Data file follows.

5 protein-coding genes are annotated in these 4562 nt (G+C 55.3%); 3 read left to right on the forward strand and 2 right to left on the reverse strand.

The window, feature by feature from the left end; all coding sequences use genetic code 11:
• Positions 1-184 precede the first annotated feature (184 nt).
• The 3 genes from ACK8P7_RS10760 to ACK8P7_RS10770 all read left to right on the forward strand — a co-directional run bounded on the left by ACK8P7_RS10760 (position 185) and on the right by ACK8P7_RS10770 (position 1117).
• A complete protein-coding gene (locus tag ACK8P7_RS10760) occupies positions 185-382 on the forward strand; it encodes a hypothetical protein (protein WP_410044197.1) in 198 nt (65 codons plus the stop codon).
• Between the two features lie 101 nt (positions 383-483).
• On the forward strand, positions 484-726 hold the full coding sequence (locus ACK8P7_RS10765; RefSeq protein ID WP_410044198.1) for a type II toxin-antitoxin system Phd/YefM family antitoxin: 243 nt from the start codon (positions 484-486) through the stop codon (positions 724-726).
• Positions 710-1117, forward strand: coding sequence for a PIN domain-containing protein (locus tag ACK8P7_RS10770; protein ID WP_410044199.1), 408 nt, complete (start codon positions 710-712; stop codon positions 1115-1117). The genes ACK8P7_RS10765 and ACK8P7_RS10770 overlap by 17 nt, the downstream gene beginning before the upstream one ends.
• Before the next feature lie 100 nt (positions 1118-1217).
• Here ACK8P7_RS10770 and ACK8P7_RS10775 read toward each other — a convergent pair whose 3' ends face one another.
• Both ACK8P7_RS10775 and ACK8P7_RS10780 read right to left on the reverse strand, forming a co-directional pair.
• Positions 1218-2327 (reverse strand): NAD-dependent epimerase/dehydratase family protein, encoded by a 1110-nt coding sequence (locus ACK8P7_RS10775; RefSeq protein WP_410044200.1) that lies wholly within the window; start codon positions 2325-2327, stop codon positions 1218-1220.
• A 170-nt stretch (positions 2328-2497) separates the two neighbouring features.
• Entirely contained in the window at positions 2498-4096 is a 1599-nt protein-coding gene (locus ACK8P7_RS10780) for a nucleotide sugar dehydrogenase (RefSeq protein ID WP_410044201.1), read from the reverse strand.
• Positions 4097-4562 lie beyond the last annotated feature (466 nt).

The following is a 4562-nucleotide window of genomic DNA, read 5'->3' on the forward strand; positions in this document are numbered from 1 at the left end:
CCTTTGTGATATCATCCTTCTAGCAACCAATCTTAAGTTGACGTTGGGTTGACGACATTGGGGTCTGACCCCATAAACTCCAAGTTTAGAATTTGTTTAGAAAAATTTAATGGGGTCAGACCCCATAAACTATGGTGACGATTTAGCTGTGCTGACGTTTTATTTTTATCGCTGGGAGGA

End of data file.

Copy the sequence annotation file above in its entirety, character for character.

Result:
5 protein-coding genes are annotated in these 4562 nt (G+C 55.3%); 3 read left to right on the forward strand and 2 right to left on the reverse strand.

The window, feature by feature from the left end; all coding sequences use genetic code 11:
• Positions 1-184 precede the first annotated feature (184 nt).
• The 3 genes from ACK8P7_RS10760 to ACK8P7_RS10770 all read left to right on the forward strand — a co-directional run bounded on the left by ACK8P7_RS10760 (position 185) and on the right by ACK8P7_RS10770 (position 1117).
• A complete protein-coding gene (locus tag ACK8P7_RS10760) occupies positions 185-382 on the forward strand; it encodes a hypothetical protein (protein WP_410044197.1) in 198 nt (65 codons plus the stop codon).
• Between the two features lie 101 nt (positions 383-483).
• On the forward strand, positions 484-726 hold the full coding sequence (locus ACK8P7_RS10765; RefSeq protein ID WP_410044198.1) for a type II toxin-antitoxin system Phd/YefM family antitoxin: 243 nt from the start codon (positions 484-486) through the stop codon (positions 724-726).
• Positions 710-1117, forward strand: coding sequence for a PIN domain-containing protein (locus tag ACK8P7_RS10770; protein ID WP_410044199.1), 408 nt, complete (start codon positions 710-712; stop codon positions 1115-1117). The genes ACK8P7_RS10765 and ACK8P7_RS10770 overlap by 17 nt, the downstream gene beginning before the upstream one ends.
• Before the next feature lie 100 nt (positions 1118-1217).
• Here ACK8P7_RS10770 and ACK8P7_RS10775 read toward each other — a convergent pair whose 3' ends face one another.
• Both ACK8P7_RS10775 and ACK8P7_RS10780 read right to left on the reverse strand, forming a co-directional pair.
• Positions 1218-2327 (reverse strand): NAD-dependent epimerase/dehydratase family protein, encoded by a 1110-nt coding sequence (locus ACK8P7_RS10775; RefSeq protein WP_410044200.1) that lies wholly within the window; start codon positions 2325-2327, stop codon positions 1218-1220.
• A 170-nt stretch (positions 2328-2497) separates the two neighbouring features.
• Entirely contained in the window at positions 2498-4096 is a 1599-nt protein-coding gene (locus ACK8P7_RS10780) for a nucleotide sugar dehydrogenase (RefSeq protein ID WP_410044201.1), read from the reverse strand.
• Positions 4097-4562 lie beyond the last annotated feature (466 nt).

The following is a 4562-nucleotide window of genomic DNA, read 5'->3' on the forward strand; positions in this document are numbered from 1 at the left end:
CCTTTGTGATATCATCCTTCTAGCAACCAATCTTAAGTTGACGTTGGGTTGACGACATTGGGGTCTGACCCCATAAACTCCAAGTTTAGAATTTGTTTAGAAAAATTTAATGGGGTCAGACCCCATAAACTATGGTGACGATTTAGCTGTGCTGACGTTTTATTTTTATCGCTGGGAGGA